The Conquest of Malaria Italy, 1900-1962 Frank M. Snowden

Format:
Hardback
Publication date:
24 Jan 2006
ISBN:
9780300108996
Imprint:
Yale University Press
Dimensions:
304 pages: 235 x 156 x 22mm
Illustrations:
32 b-w illus.

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At the outset of the twentieth century, malaria was Italy’s major public health problem. It was the cause of low productivity, poverty, and economic backwardness, while it also stunted literacy, limited political participation, and undermined the army. In this book Frank Snowden recounts how Italy became the world center for the development of malariology as a medical discipline and launched the first national campaign to eradicate the disease.

Snowden traces the early advances, the setbacks of world wars and Fascist dictatorship, and the final victory against malaria after World War II. He shows how the medical and teaching professions helped educate people in their own self-defense and in the process expanded trade unionism, women’s consciousness, and civil liberties. He also discusses the antimalarial effort under Mussolini’s regime and reveals the shocking details of the German army’s intentional release of malaria among Italian civilians—the first and only known example of bioterror in twentieth-century Europe. Comprehensive and enlightening, this history offers important lessons for today’s global malaria emergency.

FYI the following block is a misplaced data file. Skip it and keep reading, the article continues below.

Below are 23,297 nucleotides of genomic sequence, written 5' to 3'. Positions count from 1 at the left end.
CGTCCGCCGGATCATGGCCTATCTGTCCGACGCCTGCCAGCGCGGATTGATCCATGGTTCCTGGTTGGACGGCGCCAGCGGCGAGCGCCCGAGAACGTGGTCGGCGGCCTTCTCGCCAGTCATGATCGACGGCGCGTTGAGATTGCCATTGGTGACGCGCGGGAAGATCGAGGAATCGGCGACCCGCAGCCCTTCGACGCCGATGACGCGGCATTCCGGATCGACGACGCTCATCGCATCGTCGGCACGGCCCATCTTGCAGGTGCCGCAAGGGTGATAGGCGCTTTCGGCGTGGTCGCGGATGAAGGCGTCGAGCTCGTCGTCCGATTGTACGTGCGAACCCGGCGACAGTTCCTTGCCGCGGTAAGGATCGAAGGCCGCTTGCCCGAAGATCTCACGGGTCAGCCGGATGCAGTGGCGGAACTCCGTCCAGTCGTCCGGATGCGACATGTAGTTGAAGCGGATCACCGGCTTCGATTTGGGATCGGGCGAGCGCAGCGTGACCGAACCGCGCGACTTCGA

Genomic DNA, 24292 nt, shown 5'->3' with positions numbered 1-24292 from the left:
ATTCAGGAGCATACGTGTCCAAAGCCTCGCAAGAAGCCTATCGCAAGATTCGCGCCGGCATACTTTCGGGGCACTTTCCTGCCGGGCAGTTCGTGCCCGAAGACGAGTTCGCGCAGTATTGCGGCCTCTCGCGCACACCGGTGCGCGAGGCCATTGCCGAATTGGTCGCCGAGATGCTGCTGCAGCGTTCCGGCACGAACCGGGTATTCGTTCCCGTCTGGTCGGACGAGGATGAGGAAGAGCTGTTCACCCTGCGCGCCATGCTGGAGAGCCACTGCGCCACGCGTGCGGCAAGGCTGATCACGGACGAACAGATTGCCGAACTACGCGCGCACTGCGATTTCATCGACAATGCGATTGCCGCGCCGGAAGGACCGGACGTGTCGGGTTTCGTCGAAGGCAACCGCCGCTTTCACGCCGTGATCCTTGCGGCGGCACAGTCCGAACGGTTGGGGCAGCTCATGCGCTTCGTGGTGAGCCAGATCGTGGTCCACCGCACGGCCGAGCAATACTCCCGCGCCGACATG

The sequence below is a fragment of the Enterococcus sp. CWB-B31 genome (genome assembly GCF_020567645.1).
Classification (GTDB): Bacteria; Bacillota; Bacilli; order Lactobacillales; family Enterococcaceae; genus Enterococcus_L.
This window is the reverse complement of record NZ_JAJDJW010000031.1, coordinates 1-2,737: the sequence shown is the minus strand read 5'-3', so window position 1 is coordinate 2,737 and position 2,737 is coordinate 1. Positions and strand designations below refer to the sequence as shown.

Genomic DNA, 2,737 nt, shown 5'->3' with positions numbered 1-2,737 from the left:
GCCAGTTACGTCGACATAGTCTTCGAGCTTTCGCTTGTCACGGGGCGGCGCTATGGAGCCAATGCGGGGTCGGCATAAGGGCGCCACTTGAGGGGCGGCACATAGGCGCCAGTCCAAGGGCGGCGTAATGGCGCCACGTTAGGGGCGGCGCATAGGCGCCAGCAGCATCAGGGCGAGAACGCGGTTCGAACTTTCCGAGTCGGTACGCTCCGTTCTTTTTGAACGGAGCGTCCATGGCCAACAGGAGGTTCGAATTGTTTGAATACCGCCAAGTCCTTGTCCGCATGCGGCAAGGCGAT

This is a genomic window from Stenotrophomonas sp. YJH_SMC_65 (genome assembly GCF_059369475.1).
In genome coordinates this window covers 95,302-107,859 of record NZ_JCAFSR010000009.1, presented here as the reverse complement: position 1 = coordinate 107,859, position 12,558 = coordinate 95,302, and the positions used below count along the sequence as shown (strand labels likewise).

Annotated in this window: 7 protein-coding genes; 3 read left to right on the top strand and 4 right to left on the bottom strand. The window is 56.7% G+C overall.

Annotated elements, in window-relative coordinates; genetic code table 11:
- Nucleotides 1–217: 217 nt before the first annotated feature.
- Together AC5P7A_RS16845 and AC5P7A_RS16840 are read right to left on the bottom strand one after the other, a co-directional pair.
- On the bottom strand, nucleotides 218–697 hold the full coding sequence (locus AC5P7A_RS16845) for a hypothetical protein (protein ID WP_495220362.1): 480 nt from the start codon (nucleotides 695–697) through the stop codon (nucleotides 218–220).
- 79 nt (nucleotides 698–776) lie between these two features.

Frank M. Snowden is professor of history at Yale University.

"With this book, Snowden achieves two difficult goals. He demonstrates how important malaria was to the political and social history of Italy to the mid-twentieth century, an aspect of the country’s course underappreciated by its historians. Perhaps more importantly, he has crafted a marvelously detailed case study in the control of malaria, that shows how closely intertwined are the environmental, medical, social and political features of a landscape that nurtures the disease. Whether describing the temporary Fascist victory over malaria in the Pontine Marshes or the deliberate creation of malarial epidemics by retreating Nazis, Snowden’s lively account convinces the reader that as malaria goes, so goes Italy. This is a first rate, valuable book that belongs on the shelf of historian and malariologist alike."—Dr. Margaret Humphreys, Professor of History, Duke University


"Frank Snowden's research on Italy's battle against malaria combines a mastery of the scientific literature with a profound understanding of the laws of motion of Italian society and politics."—John Dickie, author of
Cosa Nostra: A History of the Italian Mafia


“Frank Snowden’s study of the scourge and final eradication of malaria in Italy is a masterpiece. Rigorous, passionate, and highly original, it deserves a wide audience amongst historians and students.”—John Foot, reader in Modern Italian History, Department of Italian, University College London

 

 

 


"A highly original and authoritative reconstruction of Italy's historic and sometimes tragic battle with malaria; in its historical sweep, this book brilliantly conceptualizes disease within a political landscape that includes socialists, liberals, feminists, and fascists. A model for research on the history of medicine."—Mary Gibson, City University of New York